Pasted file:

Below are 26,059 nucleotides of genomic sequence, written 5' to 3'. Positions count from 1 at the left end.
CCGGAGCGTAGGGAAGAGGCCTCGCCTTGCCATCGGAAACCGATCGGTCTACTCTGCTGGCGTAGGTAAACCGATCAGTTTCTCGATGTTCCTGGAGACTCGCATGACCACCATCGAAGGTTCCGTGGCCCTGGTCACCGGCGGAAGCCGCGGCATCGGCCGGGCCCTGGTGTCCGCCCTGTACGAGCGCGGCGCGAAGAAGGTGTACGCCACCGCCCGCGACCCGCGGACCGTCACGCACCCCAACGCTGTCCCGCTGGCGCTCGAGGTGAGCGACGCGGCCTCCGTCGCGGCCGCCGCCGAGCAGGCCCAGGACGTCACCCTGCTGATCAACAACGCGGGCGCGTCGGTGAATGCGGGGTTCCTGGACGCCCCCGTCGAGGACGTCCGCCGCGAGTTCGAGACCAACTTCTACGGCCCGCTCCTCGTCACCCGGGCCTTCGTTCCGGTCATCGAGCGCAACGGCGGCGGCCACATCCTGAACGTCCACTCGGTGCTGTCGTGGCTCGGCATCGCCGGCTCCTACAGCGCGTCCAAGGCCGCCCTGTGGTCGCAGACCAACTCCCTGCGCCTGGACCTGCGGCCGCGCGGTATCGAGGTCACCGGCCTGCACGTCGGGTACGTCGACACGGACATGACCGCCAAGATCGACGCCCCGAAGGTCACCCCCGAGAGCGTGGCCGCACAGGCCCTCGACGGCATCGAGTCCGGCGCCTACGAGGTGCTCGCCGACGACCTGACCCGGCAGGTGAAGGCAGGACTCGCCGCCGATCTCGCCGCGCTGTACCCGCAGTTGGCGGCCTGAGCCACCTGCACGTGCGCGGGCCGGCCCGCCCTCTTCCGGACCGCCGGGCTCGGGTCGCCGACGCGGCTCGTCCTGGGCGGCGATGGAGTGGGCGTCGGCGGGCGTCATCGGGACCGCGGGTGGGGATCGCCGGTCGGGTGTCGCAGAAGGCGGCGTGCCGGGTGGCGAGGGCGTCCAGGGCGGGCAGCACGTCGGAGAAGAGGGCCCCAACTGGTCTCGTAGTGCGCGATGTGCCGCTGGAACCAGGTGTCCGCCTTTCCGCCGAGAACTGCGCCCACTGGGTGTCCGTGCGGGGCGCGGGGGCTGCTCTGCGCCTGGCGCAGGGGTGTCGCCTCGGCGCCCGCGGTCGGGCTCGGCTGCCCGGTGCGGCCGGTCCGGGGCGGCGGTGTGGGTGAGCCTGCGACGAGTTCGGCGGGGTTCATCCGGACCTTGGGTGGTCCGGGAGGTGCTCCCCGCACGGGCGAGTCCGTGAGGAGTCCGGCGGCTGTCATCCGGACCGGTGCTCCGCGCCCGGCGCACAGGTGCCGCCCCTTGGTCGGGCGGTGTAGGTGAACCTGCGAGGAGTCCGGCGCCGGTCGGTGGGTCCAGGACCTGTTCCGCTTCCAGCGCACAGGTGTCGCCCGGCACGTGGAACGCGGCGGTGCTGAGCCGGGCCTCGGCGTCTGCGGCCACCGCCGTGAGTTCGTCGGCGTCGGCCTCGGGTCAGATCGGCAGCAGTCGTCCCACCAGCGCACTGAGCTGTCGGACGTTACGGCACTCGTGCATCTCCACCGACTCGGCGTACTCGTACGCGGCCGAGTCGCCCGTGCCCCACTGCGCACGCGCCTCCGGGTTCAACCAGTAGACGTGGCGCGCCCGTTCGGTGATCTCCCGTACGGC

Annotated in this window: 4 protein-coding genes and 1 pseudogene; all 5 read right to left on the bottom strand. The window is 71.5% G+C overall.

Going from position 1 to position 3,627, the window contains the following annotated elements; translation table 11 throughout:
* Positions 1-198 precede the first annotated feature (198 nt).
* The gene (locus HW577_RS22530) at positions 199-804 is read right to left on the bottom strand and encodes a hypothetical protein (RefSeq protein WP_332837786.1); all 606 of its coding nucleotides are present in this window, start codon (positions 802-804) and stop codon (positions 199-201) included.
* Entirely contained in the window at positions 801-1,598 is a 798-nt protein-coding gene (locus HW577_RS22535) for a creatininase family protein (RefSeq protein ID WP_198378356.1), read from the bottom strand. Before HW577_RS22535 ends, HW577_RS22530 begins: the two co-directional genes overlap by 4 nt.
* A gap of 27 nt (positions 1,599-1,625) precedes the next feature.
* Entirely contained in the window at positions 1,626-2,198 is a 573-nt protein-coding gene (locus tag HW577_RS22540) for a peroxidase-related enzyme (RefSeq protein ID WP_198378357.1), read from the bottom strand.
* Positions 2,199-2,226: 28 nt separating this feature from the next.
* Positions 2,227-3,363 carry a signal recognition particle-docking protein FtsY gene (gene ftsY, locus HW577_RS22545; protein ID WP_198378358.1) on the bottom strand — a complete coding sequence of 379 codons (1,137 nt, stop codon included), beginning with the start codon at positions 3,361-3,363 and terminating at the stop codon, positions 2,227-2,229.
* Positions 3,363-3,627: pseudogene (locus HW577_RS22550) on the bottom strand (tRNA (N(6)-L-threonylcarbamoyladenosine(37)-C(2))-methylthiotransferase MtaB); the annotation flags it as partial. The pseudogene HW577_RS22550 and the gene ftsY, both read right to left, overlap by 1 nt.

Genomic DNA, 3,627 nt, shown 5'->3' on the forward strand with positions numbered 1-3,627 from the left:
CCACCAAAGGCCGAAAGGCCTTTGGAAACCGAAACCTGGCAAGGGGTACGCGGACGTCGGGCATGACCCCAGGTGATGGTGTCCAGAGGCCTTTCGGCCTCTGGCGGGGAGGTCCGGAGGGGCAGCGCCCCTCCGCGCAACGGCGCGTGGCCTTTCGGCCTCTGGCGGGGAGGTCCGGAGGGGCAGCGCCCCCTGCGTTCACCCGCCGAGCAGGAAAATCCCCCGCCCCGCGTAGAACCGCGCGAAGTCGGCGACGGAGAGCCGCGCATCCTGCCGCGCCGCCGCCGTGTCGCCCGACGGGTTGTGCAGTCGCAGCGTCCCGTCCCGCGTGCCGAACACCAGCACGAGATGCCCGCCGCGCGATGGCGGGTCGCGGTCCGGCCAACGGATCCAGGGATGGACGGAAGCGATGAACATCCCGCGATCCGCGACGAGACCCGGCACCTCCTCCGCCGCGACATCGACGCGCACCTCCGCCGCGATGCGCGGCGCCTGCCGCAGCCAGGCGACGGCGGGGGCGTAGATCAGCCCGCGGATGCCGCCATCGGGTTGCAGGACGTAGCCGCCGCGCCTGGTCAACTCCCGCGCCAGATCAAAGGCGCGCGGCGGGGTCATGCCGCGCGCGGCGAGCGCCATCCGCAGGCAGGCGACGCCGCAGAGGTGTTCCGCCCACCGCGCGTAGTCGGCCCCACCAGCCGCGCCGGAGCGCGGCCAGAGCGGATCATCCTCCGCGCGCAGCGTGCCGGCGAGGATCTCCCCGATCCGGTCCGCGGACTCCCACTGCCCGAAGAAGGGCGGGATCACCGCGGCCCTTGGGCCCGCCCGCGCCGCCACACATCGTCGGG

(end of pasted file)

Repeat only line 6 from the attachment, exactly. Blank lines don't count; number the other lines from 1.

* The gene (locus HW577_RS22530) at positions 199-804 is read right to left on the bottom strand and encodes a hypothetical protein (RefSeq protein WP_332837786.1); all 606 of its coding nucleotides are present in this window, start codon (positions 802-804) and stop codon (positions 199-201) included.